Utilities fear CAFE rollback will impact EV charging

Source: Maxine Joselow, E&E News reporter • Posted: Thursday, September 20, 2018

Electric utilities want more time to digest the Trump administration’s proposed rollback of Obama-era clean car rules.

Associations that represent utilities across the country — including the Edison Electric Institute, American Public Power Association and National Rural Electric Cooperative Association — sent the administration a letter yesterday requesting an additional 60 days to comment on the cars proposal.

It may seem odd that utilities are tracking a proposal that primarily affects auto companies, but their interest stems from the potential impact on electric vehicle charging infrastructure, said EEI spokesman Brian Reil.

EPA and the National Highway Traffic Safety Administration last month outlined a series of options for the Obama-era car rules. The preferred option was freezing fuel economy targets at 2020 levels through 2026.

A freeze could discourage automakers from introducing more EV models, which in turn could throw a wrench into utilities’ long-term planning for the build-out of more charging stations.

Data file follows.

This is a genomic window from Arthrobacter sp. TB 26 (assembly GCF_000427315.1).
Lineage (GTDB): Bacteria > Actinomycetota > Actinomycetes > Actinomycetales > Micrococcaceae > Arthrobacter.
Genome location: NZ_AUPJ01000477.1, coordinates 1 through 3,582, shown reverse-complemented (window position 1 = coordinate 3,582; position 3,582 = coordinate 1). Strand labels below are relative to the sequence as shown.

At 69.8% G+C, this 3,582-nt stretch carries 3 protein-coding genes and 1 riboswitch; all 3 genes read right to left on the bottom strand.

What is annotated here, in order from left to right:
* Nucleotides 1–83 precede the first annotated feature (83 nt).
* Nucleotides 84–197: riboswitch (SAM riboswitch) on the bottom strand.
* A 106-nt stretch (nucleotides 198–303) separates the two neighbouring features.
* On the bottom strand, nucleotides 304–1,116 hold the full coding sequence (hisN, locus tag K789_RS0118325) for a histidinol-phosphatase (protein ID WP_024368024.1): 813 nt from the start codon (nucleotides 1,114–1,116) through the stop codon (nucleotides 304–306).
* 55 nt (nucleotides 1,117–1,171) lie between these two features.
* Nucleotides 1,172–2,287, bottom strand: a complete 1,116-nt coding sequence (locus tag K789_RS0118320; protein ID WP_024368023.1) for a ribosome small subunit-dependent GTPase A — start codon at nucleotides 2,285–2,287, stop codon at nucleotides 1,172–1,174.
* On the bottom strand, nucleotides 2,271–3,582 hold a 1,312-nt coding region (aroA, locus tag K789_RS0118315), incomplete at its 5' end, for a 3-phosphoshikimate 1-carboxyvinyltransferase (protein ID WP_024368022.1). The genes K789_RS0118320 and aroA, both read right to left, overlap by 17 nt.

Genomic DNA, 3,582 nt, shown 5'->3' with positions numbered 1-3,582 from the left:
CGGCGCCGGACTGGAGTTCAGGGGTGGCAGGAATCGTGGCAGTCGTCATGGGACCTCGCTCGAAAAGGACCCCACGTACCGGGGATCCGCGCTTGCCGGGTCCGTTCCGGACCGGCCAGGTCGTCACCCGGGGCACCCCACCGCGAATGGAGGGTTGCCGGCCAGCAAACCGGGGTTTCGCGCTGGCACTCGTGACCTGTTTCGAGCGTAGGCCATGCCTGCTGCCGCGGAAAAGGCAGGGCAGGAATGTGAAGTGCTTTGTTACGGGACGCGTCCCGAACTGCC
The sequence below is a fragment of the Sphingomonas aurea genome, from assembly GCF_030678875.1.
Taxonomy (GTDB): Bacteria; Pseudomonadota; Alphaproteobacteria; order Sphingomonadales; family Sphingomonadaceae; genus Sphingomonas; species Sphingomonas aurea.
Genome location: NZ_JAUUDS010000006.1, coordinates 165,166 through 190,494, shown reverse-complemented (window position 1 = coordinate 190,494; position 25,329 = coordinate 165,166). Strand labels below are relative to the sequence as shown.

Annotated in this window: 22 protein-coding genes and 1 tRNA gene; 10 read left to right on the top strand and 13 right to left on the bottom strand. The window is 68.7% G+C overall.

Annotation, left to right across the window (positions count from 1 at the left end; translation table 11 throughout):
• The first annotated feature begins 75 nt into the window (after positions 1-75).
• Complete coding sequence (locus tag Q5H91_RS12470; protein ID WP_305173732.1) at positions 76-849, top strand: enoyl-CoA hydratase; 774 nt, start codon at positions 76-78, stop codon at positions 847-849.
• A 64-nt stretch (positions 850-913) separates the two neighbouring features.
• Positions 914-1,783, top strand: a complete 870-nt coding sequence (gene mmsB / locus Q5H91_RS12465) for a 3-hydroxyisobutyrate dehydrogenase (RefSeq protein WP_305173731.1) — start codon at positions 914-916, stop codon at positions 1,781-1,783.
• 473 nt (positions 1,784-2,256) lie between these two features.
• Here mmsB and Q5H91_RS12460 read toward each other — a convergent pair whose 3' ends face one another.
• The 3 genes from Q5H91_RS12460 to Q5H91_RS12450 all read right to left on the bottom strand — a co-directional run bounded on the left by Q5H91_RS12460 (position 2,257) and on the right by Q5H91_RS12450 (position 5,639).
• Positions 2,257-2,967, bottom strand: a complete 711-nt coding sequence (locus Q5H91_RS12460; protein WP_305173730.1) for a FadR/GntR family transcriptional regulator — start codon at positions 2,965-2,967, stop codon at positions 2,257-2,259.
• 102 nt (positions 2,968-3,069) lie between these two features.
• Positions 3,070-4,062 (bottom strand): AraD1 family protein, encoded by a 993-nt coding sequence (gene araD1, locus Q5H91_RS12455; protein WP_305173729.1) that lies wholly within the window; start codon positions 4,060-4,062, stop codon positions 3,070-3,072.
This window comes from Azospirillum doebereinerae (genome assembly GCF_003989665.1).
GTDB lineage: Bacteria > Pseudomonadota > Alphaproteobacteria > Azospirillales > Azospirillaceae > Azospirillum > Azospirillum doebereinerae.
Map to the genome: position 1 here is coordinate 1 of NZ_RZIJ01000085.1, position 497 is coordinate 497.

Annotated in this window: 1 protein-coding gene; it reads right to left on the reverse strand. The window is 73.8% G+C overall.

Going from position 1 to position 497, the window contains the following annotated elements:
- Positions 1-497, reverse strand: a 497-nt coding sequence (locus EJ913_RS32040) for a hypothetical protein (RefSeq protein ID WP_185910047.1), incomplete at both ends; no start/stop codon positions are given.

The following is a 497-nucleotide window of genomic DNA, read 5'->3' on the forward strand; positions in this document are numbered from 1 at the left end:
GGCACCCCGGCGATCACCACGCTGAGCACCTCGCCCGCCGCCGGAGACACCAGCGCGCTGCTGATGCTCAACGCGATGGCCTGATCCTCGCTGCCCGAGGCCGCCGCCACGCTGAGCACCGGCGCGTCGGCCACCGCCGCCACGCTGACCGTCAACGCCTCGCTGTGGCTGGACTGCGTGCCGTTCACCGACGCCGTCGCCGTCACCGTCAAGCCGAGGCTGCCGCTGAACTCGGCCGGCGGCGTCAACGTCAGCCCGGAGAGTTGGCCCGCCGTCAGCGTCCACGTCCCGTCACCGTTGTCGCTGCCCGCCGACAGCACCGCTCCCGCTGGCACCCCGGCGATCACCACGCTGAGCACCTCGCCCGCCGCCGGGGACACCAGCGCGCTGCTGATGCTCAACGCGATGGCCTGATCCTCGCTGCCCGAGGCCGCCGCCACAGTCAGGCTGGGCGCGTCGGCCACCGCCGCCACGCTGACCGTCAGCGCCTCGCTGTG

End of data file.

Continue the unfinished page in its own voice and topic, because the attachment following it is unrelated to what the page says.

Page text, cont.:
“The proposed SAFE Vehicles Rule contains numerous novel and complex technical and environmental impact analyses that the Associations and their members are actively evaluating,” the letter says.

“Additional time will benefit the Associations and their members in developing comments on the Rule’s highly technical and complex issues that the Agencies can utilize towards a final rulemaking. Accordingly, we believe an extension of the comment period is both warranted and reasonable.”

The letter was also signed by the Electric Drive Transportation Association, which promotes EV technology, and the National Association of Manufacturers.

EDTA President Genevieve Cullen said last month that the clean cars rollback could hurt efforts to boost EV adoption.

“Electric drive is an essential tool to boost energy security, economic growth and reduce transportation emissions,” Cullen said in a statement. “Global policies and markets are advancing to capture the opportunity, with China and European nations vying with the U.S. to lead the shift toward electric mobility.

“The rule proposed today disregards that opportunity and would leave the environmental and economic benefits of electrification on the table. Federal policy should be reinforcing the efforts of industry and the states to help the U.S. lead in electric mobility.”

Senate Democrats have also requested a longer comment period on the cars proposal (Greenwire, Sept. 11). So have Democratic attorneys general (Greenwire, Aug. 28).